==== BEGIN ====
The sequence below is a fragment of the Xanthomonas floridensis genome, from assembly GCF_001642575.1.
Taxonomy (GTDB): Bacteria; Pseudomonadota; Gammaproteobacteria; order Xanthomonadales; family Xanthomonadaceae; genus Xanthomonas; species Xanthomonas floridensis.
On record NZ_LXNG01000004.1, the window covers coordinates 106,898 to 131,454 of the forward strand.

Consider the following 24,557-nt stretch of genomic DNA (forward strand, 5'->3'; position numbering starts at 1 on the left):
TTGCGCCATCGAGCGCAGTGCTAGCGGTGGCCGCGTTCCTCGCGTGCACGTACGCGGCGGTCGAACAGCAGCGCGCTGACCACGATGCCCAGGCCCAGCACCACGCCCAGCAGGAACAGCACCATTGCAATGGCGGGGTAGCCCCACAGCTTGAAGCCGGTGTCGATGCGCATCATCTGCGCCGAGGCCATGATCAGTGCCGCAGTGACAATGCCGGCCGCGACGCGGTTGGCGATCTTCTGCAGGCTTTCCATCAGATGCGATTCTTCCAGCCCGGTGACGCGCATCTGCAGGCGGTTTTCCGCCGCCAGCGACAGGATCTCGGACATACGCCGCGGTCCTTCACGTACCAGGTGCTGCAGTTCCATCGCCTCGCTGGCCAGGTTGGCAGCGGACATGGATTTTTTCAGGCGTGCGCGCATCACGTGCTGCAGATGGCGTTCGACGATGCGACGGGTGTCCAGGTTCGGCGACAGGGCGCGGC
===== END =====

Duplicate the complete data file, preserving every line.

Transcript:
The sequence below is a fragment of the Xanthomonas floridensis genome, from assembly GCF_001642575.1.
Taxonomy (GTDB): Bacteria; Pseudomonadota; Gammaproteobacteria; order Xanthomonadales; family Xanthomonadaceae; genus Xanthomonas; species Xanthomonas floridensis.
On record NZ_LXNG01000004.1, the window covers coordinates 106,898 to 131,454 of the forward strand.

Consider the following 24,557-nt stretch of genomic DNA (forward strand, 5'->3'; position numbering starts at 1 on the left):
TTGCGCCATCGAGCGCAGTGCTAGCGGTGGCCGCGTTCCTCGCGTGCACGTACGCGGCGGTCGAACAGCAGCGCGCTGACCACGATGCCCAGGCCCAGCACCACGCCCAGCAGGAACAGCACCATTGCAATGGCGGGGTAGCCCCACAGCTTGAAGCCGGTGTCGATGCGCATCATCTGCGCCGAGGCCATGATCAGTGCCGCAGTGACAATGCCGGCCGCGACGCGGTTGGCGATCTTCTGCAGGCTTTCCATCAGATGCGATTCTTCCAGCCCGGTGACGCGCATCTGCAGGCGGTTTTCCGCCGCCAGCGACAGGATCTCGGACATACGCCGCGGTCCTTCACGTACCAGGTGCTGCAGTTCCATCGCCTCGCTGGCCAGGTTGGCAGCGGACATGGATTTTTTCAGGCGTGCGCGCATCACGTGCTGCAGATGGCGTTCGACGATGCGACGGGTGTCCAGGTTCGGCGACAGGGCGCGGC